Article

Stress, exercise, and Alzheimer's disease: a neurovascular pathway.

University of California San Diego, School of Medicine, Department of Psychiatry, San Diego, CA, USA.
Medical Hypotheses (Impact Factor: 1.15). 03/2011; 76(6):847-54. DOI: 10.1016/j.mehy.2011.02.034
Source: PubMed

ABSTRACT Genetic factors are known to play a role in Alzheimer's disease (AD) vulnerability, yet less than 1% of incident AD cases are directly linked to genetic causes, suggesting that environmental variables likely play a role in the majority of cases. Several recent human and animal studies have examined the effects of behavioral factors, specifically psychological stress and exercise, on AD vulnerability. Numerous animal studies have found that, while stress exacerbates neuropathological changes associated with AD, exercise reduces these changes. Some human studies suggest that psychological stress can increase the risk of developing AD, while other studies suggest that exercise can significantly reduce AD risk. Most animal studies investigating the mechanisms responsible for the effects of these behavioral factors have focused on neuronal processes, including the effects of stress hormones and neurotrophic factors on the neuropathological hallmarks of AD, namely amyloid-beta (Aβ) deposition and tau-phosphorylation. However, cumulative evidence indicates that, in humans, AD is associated with the presence of cerebrovascular disease, and cardiovascular risk factors are associated with increased risk of developing AD. There is an extensive literature demonstrating that behavioral factors, particularly stress and exercise, can powerfully modulate the pathophysiology of vascular disease. Thus, the following model proposes that the influence of stress and exercise on AD risk may be partially due to the effects of these behavioral factors on vascular homeostasis and pathology. These effects are likely due to both indirect modification of AD risk through alterations in vascular risk factors, such as hypertension, diabetes, and aortic stiffening, as well as direct influence on the cerebrovasculature, including changes in cerebral blood flow, angiogenesis, and vascular disease. Future studies examining the effects of behavioral factors on AD risk should incorporate measures of both peripheral and cerebral vascular function to further our understanding of the mechanisms by which behavior can modify AD susceptibility. Greater knowledge of the molecular mechanisms behind these behavioral effects would further our understanding of the disease and lead to innovative treatment and preventive approaches.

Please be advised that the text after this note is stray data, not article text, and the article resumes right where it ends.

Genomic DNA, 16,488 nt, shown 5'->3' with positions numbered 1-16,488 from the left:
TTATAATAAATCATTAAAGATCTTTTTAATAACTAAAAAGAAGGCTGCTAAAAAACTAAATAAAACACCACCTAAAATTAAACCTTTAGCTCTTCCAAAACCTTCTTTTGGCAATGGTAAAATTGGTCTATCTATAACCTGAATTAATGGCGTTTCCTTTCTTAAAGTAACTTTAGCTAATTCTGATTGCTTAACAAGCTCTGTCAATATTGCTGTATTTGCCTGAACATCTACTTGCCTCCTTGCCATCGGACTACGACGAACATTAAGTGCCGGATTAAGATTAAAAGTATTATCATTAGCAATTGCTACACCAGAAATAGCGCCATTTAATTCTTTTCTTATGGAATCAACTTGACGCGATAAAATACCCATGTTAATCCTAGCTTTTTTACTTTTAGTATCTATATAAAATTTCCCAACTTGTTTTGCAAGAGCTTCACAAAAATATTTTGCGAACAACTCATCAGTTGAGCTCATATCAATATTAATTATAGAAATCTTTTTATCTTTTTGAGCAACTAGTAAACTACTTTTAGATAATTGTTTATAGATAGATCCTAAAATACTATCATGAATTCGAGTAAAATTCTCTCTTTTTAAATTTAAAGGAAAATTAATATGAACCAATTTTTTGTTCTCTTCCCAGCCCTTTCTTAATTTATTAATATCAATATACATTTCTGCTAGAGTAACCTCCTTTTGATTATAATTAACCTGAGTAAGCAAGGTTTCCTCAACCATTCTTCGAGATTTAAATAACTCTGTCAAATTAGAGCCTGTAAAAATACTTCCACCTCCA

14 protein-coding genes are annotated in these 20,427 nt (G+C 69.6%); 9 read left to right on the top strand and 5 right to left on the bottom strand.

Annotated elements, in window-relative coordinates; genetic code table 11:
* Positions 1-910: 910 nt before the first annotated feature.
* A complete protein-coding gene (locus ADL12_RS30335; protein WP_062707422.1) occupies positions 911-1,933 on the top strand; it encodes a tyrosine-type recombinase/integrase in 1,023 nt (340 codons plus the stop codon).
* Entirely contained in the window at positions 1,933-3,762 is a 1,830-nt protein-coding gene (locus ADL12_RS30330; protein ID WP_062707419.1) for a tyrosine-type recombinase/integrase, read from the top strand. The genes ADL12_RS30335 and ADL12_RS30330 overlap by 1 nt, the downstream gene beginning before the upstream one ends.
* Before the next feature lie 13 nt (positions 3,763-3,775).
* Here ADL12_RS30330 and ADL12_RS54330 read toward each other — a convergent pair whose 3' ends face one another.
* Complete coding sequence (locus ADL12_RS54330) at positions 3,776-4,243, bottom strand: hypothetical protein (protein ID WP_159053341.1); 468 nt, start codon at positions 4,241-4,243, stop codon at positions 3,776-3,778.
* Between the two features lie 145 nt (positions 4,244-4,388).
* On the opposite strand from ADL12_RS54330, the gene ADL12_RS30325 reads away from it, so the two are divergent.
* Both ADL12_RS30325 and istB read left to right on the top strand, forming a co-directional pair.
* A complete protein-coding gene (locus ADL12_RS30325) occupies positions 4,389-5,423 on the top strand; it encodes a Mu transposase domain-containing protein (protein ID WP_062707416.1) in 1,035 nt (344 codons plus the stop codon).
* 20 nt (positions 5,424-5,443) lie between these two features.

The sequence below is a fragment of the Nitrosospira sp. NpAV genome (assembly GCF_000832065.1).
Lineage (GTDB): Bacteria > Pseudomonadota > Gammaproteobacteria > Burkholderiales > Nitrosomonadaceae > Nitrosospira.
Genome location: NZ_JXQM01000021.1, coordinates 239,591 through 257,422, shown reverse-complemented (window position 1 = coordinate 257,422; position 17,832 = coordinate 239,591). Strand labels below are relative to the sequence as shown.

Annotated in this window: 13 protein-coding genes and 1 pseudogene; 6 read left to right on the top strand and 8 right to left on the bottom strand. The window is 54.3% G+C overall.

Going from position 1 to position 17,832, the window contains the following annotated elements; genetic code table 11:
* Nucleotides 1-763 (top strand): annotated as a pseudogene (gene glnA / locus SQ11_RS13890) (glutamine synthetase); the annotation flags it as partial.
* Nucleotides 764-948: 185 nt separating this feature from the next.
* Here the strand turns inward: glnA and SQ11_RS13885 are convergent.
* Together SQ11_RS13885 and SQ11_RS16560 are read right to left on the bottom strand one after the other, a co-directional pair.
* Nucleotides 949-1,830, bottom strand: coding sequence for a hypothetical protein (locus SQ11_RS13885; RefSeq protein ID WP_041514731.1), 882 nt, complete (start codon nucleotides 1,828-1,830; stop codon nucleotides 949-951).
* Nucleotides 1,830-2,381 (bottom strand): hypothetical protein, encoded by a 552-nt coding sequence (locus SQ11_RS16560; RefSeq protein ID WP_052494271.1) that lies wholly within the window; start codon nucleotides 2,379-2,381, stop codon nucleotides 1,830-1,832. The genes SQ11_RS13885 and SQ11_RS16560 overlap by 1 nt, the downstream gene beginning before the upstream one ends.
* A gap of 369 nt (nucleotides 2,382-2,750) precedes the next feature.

0 Followers
 · 
148 Views
  • [Show abstract] [Hide abstract]